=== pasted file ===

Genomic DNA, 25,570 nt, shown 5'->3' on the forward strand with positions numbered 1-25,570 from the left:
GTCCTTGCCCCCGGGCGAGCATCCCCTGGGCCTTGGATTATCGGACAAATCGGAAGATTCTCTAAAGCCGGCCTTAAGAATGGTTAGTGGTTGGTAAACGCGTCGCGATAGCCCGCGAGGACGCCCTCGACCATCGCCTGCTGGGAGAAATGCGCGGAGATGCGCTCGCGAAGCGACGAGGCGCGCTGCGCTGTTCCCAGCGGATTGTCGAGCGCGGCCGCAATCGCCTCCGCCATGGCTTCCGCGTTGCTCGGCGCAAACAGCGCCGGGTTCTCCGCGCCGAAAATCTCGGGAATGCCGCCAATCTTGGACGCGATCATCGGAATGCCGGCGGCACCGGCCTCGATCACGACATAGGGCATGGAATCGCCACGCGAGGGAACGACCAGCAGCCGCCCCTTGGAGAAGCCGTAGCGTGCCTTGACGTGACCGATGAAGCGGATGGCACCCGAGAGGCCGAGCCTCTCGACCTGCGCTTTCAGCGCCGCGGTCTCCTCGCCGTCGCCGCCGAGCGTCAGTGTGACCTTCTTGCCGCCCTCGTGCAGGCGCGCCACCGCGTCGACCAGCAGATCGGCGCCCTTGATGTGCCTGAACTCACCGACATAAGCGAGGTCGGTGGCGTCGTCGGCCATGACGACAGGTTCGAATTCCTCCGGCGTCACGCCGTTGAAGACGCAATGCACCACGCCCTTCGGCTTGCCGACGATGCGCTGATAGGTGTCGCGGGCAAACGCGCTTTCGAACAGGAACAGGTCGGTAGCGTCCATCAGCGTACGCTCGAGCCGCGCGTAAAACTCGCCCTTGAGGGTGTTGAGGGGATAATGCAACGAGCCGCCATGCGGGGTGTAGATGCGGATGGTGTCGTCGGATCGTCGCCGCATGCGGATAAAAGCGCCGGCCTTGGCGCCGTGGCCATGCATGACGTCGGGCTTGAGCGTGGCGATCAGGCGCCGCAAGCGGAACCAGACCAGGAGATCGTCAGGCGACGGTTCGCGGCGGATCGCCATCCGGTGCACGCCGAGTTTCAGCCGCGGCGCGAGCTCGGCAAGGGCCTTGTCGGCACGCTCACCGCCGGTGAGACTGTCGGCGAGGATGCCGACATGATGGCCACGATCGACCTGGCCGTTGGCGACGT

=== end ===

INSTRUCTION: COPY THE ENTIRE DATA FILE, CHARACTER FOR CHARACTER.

Genomic DNA, 25,570 nt, shown 5'->3' on the forward strand with positions numbered 1-25,570 from the left:
GTCCTTGCCCCCGGGCGAGCATCCCCTGGGCCTTGGATTATCGGACAAATCGGAAGATTCTCTAAAGCCGGCCTTAAGAATGGTTAGTGGTTGGTAAACGCGTCGCGATAGCCCGCGAGGACGCCCTCGACCATCGCCTGCTGGGAGAAATGCGCGGAGATGCGCTCGCGAAGCGACGAGGCGCGCTGCGCTGTTCCCAGCGGATTGTCGAGCGCGGCCGCAATCGCCTCCGCCATGGCTTCCGCGTTGCTCGGCGCAAACAGCGCCGGGTTCTCCGCGCCGAAAATCTCGGGAATGCCGCCAATCTTGGACGCGATCATCGGAATGCCGGCGGCACCGGCCTCGATCACGACATAGGGCATGGAATCGCCACGCGAGGGAACGACCAGCAGCCGCCCCTTGGAGAAGCCGTAGCGTGCCTTGACGTGACCGATGAAGCGGATGGCACCCGAGAGGCCGAGCCTCTCGACCTGCGCTTTCAGCGCCGCGGTCTCCTCGCCGTCGCCGCCGAGCGTCAGTGTGACCTTCTTGCCGCCCTCGTGCAGGCGCGCCACCGCGTCGACCAGCAGATCGGCGCCCTTGATGTGCCTGAACTCACCGACATAAGCGAGGTCGGTGGCGTCGTCGGCCATGACGACAGGTTCGAATTCCTCCGGCGTCACGCCGTTGAAGACGCAATGCACCACGCCCTTCGGCTTGCCGACGATGCGCTGATAGGTGTCGCGGGCAAACGCGCTTTCGAACAGGAACAGGTCGGTAGCGTCCATCAGCGTACGCTCGAGCCGCGCGTAAAACTCGCCCTTGAGGGTGTTGAGGGGATAATGCAACGAGCCGCCATGCGGGGTGTAGATGCGGATGGTGTCGTCGGATCGTCGCCGCATGCGGATAAAAGCGCCGGCCTTGGCGCCGTGGCCATGCATGACGTCGGGCTTGAGCGTGGCGATCAGGCGCCGCAAGCGGAACCAGACCAGGAGATCGTCAGGCGACGGTTCGCGGCGGATCGCCATCCGGTGCACGCCGAGTTTCAGCCGCGGCGCGAGCTCGGCAAGGGCCTTGTCGGCACGCTCACCGCCGGTGAGACTGTCGGCGAGGATGCCGACATGATGGCCACGATCGACCTGGCCGTTGGCGACGT